22. Contrary to Mr. Lindsay’s submissions, MY did not approve this guidance. MY expressly states “The Tribunal doubted the correctness of the proposition, still found in the Rights of Appeal Guidance, that an unsubstantiated claim is not a human rights claim within the meaning of section 113.” I find that MY makes clear that the substance of the claim is not relevant when deciding whether it is a “human rights claim”. There is no reference in the statutory provisions to any consideration of the substance of any claim. That the respondent’s policy guidance injects an element of substance does not mean it is right, as is made clear in MY. The statutory provisions do not contain any substantive element. They might be broader than the respondent would like, but that does not mean that the respondent can narrow them by guidance. The guidance cited above is unlawful.

23. I also find that it is clear from the decision that the decision maker considered that the appellant had made a human rights claim, which he considered and refused, before stating that the appellant had a right of appeal. Mr. Lindsay’s submissions that the decision maker had considered whether Article 8 was capable of being engaged, and had then stopped, are not borne out by the decision, in particular the consideration by the decision maker as to whether there were any exceptional circumstances in the appellant’s case. That he considered that there were no exceptional circumstances is not relevant to the issue of whether the appellant had a right of appeal. It is clear that the decision maker refused a human rights claim and, in acknowledgement of that, stated that there was a right of appeal.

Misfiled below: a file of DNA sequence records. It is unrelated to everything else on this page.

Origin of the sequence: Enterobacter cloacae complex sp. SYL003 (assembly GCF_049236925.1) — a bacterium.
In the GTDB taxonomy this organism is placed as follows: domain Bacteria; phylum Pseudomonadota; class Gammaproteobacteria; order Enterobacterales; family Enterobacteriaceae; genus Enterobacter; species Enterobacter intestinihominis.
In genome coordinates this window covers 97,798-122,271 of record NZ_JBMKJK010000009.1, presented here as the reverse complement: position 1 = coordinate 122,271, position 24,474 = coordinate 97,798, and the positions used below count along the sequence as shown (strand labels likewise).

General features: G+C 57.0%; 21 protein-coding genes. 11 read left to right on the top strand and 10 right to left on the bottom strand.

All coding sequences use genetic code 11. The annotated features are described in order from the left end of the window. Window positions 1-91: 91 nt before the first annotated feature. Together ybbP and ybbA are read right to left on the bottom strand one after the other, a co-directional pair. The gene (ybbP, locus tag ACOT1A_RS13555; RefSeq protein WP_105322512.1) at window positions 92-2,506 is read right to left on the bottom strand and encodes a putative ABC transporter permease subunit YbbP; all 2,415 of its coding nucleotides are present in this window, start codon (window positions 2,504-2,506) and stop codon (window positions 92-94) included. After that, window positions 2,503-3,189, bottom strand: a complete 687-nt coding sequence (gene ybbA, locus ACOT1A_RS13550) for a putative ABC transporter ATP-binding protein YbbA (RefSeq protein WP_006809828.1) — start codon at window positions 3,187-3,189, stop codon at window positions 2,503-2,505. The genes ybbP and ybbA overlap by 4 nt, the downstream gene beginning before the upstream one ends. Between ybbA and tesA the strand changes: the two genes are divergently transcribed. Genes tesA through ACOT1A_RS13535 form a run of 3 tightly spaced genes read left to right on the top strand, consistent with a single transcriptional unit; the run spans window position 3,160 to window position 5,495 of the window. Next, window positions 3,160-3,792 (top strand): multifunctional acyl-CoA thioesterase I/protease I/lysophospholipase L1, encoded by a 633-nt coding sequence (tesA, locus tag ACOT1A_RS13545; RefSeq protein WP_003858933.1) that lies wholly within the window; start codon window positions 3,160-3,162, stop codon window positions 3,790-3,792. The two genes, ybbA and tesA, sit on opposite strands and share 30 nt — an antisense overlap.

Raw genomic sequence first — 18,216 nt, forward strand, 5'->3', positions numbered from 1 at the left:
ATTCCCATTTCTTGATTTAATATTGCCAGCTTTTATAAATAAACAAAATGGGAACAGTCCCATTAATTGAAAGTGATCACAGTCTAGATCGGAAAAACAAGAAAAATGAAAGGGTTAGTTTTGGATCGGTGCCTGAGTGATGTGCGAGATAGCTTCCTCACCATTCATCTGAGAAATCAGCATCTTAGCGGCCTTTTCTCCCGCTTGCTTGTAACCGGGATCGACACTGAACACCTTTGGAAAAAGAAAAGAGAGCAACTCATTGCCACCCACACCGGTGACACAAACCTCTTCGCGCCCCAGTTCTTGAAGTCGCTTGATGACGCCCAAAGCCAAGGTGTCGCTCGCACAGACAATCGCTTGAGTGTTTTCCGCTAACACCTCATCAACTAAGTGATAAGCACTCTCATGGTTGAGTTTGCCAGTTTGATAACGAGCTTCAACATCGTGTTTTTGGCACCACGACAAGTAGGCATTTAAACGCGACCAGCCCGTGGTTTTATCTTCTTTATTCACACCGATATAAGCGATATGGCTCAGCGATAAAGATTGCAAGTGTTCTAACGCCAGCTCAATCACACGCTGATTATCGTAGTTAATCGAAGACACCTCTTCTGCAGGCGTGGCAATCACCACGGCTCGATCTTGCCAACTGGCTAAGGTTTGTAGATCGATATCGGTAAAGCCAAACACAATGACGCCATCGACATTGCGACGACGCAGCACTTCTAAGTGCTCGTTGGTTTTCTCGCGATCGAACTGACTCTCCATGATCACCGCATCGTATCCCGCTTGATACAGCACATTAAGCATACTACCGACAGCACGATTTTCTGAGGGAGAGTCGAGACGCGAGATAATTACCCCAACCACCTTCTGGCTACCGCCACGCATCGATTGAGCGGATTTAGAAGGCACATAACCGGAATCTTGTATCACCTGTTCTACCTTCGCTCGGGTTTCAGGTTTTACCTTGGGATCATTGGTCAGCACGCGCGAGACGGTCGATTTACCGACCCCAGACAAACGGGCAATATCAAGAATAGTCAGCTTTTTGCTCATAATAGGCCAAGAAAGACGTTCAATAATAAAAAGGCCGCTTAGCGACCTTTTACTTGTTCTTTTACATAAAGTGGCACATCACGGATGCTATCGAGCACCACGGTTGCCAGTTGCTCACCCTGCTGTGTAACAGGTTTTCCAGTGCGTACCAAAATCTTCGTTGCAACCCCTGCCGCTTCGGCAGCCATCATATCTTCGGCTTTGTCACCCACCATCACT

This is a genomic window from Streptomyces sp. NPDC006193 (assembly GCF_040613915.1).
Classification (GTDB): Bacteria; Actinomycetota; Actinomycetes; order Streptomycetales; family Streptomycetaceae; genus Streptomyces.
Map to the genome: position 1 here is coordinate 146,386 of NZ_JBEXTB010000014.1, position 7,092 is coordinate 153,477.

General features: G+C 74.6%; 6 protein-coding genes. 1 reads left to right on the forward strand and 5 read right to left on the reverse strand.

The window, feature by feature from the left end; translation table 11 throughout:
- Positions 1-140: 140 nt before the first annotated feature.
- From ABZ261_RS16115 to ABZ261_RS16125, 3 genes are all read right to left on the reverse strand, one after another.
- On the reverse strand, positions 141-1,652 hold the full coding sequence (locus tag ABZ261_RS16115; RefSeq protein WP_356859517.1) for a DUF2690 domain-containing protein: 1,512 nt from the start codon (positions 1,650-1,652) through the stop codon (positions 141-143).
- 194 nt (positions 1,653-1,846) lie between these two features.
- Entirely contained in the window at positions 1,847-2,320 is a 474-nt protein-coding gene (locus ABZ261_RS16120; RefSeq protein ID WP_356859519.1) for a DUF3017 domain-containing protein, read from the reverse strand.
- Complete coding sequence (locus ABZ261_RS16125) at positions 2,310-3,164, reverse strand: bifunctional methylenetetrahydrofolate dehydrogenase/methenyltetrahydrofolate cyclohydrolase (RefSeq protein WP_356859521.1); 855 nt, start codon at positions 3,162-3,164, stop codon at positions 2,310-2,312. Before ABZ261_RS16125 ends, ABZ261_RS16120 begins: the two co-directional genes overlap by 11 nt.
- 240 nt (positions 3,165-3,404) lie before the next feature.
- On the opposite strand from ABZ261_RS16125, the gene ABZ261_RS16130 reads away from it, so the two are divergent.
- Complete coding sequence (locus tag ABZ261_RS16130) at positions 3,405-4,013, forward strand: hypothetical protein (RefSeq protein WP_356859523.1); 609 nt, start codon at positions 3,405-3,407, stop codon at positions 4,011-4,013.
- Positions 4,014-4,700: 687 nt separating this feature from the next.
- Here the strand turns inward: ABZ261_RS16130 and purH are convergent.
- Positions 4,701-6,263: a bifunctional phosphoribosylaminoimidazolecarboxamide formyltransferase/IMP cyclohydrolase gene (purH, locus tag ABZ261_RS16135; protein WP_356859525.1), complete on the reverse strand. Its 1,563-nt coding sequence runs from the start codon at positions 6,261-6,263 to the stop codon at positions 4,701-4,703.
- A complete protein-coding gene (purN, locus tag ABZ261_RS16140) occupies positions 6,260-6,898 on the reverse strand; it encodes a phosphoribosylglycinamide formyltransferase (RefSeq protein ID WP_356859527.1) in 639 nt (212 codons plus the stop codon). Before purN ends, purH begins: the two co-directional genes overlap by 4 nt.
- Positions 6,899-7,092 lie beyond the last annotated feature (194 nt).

24. I do not agree with the submission made by Mr. Lindsay that the materiality in this appeal goes to the substance of the appellant’s human rights claim. By dismissing his appeal through lack of jurisdiction the judge deprived him of a right of appeal. That makes the error of law material. Mr. Lindsay submitted that the appeal was not capable of succeeding, but that is to inject the element of substance into the consideration of whether or not there is a right of appeal. It is clear that the decision to dismiss for lack of jurisdiction is material in that it deprived the appellant of a hearing.

25. I have considered the case of Abbas. It states at [2]:
“The important point of principle which arises in this appeal is this: